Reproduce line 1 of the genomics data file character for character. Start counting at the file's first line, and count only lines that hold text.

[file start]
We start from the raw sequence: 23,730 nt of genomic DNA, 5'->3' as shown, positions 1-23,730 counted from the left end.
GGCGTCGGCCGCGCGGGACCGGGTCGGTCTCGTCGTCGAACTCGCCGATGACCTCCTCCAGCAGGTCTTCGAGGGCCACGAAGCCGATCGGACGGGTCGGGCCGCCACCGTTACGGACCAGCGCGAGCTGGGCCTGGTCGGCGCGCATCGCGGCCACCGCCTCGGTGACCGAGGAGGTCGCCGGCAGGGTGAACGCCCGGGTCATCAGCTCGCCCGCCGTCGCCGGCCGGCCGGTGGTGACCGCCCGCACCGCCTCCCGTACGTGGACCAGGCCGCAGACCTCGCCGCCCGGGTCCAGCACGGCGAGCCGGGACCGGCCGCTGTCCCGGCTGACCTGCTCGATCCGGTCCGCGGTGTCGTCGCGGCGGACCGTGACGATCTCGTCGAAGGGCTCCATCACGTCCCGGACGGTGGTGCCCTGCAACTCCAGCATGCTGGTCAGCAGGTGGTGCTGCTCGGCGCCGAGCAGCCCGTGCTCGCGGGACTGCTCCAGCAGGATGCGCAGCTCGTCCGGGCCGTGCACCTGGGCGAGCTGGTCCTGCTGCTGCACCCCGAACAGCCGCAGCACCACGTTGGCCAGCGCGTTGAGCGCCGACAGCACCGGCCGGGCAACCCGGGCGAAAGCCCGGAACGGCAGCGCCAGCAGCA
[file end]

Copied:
We start from the raw sequence: 23,730 nt of genomic DNA, 5'->3' as shown, positions 1-23,730 counted from the left end.